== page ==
M: E, I’m confused. Since getting a full time job, I’ve become one of those people who sprays Caudalie at her desk.
E: Ha! The Eau de Beauté? That stuff tingles.
M: Hmph. It doesn’t really do it for me, apart from the nice smell.
E: Isn’t it supposed to turn you into a Hungarian Empress? Or Queen?
M: If life were a Disney film, perhaps.
E: What is the point of facial sprays anyway apart from a pleasant distraction in the working day? My mother in law buys me two a year, so it would be good to know.
M: It is supposed to ‘smooth away fine lines, tighten pores and give the complexion an instant boost of radiance’.
E: See, how does that work, because if your skin was porous to a fine spray of water WHAT WOULD HAPPEN WHEN IT RAINS?
M: Well, there are suspended oils in the water, by the looks of the creepy orange tide mark inside the bottle. ‘C’est normal, c’est les huiles essentielles’, said the french pharmacist.
E: That is the French answer to everything. ‘Your capybaras have escaped!’ ‘C’est normal’.
M: She may or may not have actually been a pharmacist. Perhaps she just wandered in from the street. I mean, she wasn’t even wearing a lab coat. What do you do with your 34 facial sprays?
E: I put them in my handbag and spray them on my face when it’s really hot, so: three days a year.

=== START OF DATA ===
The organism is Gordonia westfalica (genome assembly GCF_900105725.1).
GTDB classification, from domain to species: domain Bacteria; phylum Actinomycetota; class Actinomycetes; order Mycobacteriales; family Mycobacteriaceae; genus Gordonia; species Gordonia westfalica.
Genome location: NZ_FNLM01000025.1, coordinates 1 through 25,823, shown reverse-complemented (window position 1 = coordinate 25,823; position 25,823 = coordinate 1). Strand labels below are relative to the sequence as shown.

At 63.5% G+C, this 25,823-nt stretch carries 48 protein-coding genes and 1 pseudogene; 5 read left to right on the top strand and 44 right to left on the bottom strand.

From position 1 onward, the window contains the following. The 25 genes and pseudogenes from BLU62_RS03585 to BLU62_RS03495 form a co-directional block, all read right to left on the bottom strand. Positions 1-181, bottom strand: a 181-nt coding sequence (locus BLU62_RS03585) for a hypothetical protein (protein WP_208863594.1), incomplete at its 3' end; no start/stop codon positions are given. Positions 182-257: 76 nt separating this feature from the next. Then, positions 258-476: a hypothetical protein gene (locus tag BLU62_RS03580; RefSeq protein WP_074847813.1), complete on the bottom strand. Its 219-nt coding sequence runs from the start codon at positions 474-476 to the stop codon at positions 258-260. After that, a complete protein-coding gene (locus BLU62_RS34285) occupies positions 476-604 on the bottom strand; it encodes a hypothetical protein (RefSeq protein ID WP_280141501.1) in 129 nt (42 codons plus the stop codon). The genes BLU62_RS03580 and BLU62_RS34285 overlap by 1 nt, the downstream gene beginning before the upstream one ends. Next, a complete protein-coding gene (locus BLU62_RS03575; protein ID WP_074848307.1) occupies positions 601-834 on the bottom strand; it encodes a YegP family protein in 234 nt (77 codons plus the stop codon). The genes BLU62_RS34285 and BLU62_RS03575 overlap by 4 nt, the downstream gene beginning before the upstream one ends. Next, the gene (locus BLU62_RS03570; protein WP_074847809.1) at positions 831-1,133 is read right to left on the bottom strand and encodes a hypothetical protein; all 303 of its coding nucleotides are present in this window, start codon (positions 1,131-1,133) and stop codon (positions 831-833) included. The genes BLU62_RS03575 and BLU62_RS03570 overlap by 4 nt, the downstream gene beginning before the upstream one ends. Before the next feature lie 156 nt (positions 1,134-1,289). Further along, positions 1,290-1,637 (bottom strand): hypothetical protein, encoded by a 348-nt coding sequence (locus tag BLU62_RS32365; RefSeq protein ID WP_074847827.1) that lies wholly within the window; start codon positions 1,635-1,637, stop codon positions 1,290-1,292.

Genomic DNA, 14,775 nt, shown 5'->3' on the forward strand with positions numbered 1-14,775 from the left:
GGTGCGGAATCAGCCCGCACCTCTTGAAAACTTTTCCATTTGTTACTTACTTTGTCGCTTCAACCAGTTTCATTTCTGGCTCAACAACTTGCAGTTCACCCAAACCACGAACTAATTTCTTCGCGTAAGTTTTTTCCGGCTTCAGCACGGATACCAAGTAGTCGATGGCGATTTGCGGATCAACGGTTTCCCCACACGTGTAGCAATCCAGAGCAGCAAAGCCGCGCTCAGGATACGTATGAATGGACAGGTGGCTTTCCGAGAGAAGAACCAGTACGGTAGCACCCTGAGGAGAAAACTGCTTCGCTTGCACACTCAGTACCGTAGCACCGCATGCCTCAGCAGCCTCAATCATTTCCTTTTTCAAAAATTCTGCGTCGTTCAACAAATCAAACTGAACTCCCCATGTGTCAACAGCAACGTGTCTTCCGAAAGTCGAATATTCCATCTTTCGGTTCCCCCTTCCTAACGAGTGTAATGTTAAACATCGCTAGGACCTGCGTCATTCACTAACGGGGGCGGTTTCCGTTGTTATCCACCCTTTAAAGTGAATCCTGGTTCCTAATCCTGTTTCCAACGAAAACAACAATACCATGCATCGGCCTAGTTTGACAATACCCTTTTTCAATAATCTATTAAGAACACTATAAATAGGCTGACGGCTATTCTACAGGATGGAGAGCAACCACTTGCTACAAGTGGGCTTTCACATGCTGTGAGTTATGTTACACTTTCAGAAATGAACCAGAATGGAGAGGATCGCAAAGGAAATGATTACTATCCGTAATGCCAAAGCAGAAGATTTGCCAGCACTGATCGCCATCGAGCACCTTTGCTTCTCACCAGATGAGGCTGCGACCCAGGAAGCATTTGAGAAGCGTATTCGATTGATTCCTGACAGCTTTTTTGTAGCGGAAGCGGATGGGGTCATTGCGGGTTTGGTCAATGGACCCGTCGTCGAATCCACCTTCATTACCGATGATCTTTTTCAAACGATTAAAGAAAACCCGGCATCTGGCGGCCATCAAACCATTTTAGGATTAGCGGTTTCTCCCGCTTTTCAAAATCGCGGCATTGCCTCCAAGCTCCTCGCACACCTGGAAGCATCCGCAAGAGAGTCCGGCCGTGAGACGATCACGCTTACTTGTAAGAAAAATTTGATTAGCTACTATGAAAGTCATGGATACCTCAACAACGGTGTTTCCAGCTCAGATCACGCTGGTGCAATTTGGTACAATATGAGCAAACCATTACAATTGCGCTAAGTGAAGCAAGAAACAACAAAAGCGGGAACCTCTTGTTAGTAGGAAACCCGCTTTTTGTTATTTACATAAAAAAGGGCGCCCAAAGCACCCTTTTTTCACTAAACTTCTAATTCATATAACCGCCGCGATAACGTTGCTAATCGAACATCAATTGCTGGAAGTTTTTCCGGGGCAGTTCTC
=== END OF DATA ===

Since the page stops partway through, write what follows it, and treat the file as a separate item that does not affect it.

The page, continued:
M: Here’s a warning for you: don’t spray this stuff in your eyes.
E: No, indeed. Stings.
M: Red-eyed mole is not a good look.
E: Less Hungarian queen, more World of Warcraft addict.
M: Anyway, this just leaves a weird sheeny film on me. It may have a sort of temporary plumping effect. Is that how hungarian empresses looked? Plump and shiny?
E: Like seals? Possibly. Have you tried the other Caudalie spray? Eau de raisin?
M: There are two? No.
E: Yeah. No oils in that one. It smells… musty.
M: Like the lesser, uglier little sister of fairy tales.
E: I have also used those big ones you get in French pharmacies that are just a bottle of water and frankly, a spray bottle from Robert Dyas and some tap would do the same job. I mean, if a fine mist of water on one’s face is good for the skin, we should both just move to Scotland.
M: You forget about the winds, E. Ruddy red cheeks. That’s the look we’re all going for.
E: That’s the buckfast.
M: So, eau de beauté just leaves me confused. Sweet smelling, possibly a bit more spritely, but CONFUSED.
E: Whatever you do, don’t leave a comment on the Caudalie website to that effect. They categorise you by age and skin type. “Aida Mustapha, 25-34, Oily” says a review of the Eau de Beauté.
M: “Madevi Dailly, 25-34, bemused”.
E: “Emma, 35-45, desiccated”.
Do you use facial sprays? What on earth for?
Caudalie Beauty Elixir, £32.00